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5 Questions For The Founder of Food Craft Market Artisanal L.A.

Photo of Donut Snob's donuts at a past event courtesy of Artisanal L.A.
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Artisanal L.A. has become the ultimate creative marketplace, gathering makers, crafters, artisans, and chefs for a weekend celebrating artisan production. Since its start in 2010, it's grown from having about 70 local vendors to now hosting 178 food crafters from across the U.S., in addition to hosting hosting demos, book signings and workshops.

Though California's new laws have paved the way for budding entrepreneurs working out of their own home kitchens, there's still room for growth.

We chatted with Artisanal L.A.'s founder Shawna Dawson about the progress of the artisan food movement, coconut-based bacon, and what to expect from this year's fall event, which takes place this weekend.

LAist: Tell us about how Artisanal LA started, and how it has evolved over the years.

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Shawna Dawson: In 2010 when the artisan food movement was just beginning to bubble to the surface I thought it would be great to create an event that showcased what was happening with our burgeoning local food movement. At the time, there were numerous craft related maker events, but nothing that really focused on food, food related products and the makers and stories behind them.

We hosted our inaugural event downtown in October 2010...In 2012 we took a hiatus to rework the event model, refresh the brand and see where others would pick up where we left off, and while there are some amazing brick and mortars that have sprung up since that first event, we found no one was doing quite what we did in the way we did it, so decided it was time to come back.

How do you envision the food crafters movement moving forward in the next 5 years?

People are only going to become more and more curious about where their food and food products are coming from and how and where things are made. The natural extension to that is wanting to get back to making things at home yourself. Even big corporations like AmEx are beginning to understand their consumer's desire for all things local...Words like "GMO" and "gluten free" weren't in our attendee's vernacular three years ago. It's amazing to see how quickly things have evolved over the course of the last few years, and I think we're going to see this area proliferate with an even greater diversity of products and services that will continue to push mainstream, filling in the gaps between the coasts.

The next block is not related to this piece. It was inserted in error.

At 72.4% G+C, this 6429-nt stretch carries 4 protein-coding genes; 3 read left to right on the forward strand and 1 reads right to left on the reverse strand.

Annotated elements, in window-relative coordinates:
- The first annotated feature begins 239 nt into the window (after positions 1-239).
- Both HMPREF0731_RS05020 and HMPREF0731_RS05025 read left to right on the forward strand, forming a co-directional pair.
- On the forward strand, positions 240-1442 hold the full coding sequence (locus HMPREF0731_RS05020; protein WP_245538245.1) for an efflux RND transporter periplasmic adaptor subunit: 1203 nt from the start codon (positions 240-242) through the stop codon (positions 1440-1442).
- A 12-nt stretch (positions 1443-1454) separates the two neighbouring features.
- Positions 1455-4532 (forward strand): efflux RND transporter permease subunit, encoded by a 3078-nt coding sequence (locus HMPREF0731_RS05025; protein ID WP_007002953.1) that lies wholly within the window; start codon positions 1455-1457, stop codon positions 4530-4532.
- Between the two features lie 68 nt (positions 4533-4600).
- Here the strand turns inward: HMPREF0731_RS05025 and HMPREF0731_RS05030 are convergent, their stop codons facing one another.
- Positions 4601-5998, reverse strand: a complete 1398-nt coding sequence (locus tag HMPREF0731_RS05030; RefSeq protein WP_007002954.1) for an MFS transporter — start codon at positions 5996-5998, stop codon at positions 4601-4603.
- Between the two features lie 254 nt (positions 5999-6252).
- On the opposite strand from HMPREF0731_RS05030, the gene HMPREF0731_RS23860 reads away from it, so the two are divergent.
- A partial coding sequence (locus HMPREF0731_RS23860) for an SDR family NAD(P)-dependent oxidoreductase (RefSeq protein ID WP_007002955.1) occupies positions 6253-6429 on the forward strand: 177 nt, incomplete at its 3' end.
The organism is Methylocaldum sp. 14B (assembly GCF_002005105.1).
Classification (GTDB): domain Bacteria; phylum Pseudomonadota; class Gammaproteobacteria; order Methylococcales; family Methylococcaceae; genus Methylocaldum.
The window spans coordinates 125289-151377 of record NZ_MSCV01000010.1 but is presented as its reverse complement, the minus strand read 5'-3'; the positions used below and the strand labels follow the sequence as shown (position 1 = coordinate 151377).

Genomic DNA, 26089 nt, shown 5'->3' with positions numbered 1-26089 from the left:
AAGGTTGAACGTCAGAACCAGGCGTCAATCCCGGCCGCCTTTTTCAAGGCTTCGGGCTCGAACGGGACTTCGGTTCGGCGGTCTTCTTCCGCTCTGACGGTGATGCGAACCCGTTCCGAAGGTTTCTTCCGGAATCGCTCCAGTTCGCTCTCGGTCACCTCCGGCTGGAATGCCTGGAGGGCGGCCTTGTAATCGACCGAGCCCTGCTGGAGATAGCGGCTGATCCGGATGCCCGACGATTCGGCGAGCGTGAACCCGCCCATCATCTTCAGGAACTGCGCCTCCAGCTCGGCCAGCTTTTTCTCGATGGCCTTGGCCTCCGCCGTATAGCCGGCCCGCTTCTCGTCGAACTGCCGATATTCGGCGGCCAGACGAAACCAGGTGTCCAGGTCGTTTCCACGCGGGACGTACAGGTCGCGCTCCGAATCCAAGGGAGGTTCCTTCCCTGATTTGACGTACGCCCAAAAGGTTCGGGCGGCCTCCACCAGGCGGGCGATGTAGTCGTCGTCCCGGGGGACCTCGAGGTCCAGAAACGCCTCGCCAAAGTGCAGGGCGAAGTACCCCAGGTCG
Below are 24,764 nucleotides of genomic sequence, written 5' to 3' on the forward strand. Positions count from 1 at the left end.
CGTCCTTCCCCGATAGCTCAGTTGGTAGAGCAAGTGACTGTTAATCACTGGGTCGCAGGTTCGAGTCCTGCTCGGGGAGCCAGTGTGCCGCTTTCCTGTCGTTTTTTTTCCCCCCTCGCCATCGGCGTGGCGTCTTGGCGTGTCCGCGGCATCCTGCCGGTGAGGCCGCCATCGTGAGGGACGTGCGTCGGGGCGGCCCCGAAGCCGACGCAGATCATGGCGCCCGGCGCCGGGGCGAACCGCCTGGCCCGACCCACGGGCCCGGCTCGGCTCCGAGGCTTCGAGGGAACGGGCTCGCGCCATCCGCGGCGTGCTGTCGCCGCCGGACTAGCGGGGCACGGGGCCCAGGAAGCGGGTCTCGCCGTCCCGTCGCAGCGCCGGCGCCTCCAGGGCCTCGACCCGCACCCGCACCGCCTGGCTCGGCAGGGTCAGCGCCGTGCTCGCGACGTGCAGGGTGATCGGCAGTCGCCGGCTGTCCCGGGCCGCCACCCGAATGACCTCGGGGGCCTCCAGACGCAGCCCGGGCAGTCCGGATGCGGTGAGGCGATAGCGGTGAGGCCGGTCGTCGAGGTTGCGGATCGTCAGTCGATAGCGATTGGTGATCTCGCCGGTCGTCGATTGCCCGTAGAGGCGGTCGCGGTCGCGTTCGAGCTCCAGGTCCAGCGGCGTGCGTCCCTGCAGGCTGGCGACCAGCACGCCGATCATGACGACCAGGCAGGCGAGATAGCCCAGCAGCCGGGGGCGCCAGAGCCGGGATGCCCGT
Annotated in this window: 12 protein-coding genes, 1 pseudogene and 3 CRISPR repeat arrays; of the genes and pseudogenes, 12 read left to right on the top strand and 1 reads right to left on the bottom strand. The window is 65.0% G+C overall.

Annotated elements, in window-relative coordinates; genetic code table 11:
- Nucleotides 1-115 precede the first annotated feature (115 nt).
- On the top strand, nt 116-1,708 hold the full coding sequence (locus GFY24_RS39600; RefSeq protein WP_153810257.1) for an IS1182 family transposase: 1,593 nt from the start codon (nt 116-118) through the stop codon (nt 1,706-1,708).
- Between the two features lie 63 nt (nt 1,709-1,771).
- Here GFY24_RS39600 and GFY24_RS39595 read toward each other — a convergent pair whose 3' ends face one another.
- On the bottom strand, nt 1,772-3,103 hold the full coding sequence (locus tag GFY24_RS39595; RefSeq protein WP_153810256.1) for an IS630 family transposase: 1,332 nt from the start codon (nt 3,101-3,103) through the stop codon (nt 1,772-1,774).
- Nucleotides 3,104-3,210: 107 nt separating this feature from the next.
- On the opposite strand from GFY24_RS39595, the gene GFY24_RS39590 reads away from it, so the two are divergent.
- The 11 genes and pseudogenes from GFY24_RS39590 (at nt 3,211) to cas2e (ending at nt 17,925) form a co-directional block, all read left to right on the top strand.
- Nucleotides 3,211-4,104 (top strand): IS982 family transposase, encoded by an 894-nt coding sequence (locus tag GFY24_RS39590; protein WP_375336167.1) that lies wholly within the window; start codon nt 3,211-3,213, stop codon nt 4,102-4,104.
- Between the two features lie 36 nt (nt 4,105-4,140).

What are some of the hurdles that food crafters at the event are struggling with, even with the Cottage Food Bill passing?

The financial burden is very real for many trying to get started, and that's one of the key reasons we spent as much time as we did finding the right home for the event that could help support us and the economics of this kind of undertaking. One of our goals is to help take down some of those financial barriers to entering the market for lesser known artisans and those who may be bringing their product to the public for the first time--keeping booth fees and costs substantially lower than any similar event--and the LA Mart and Maker City LA have been a great partner in trying to achieve this.

Another hurdle, of course, is permitting. We've always straddled a tough line between keeping the event at times private, and thus non-permitted, and at other times public and entirely permitted, which previously meant having to exclude some. With the passing of the Cottage Food Bill, many who couldn't permit their products now can, which has made it possible for us to host the kind of event we want to with the makers we want to in an environment much more conducive to being public and more accessible.

What are some of the new things to look forward to for the fall show?

This season's Fall Show will feature nearly 200 vendors and demonstrators -- more than double what we've had in the past -- on the main trade show floor. We also have expanded programming, with an entire floor devoted to education and workshops (the 11th floor Maker City LA), a pop-up urban farm by Sow Swell (complete with its own workshop and class schedule), a 500sf pop-up book shop from Skylight Books, the Institute of Domestic Technology's Laboratory (to answer everyone's burning home ec questions!), a mini Altadena Farmers Market, complimentary giveaways, collectible canvas totes for our first 1000 pre-sale ticket holders (and people who GO METRO and show us their stub), a cafe and lounge area with complimentary coffee hosted by Verve, a kids craft area, a Lensley Automatic photo booth, and, of course, lots of shopping.

This is like picking a favorite child, but who are some of your favorite purveyors?

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Yes, that really is like picking a favorite child, but on my must try list because I haven't yet is Phoney Baloney. It's coconut based vegan bacon. Yes, vegan bacon. Who knew?

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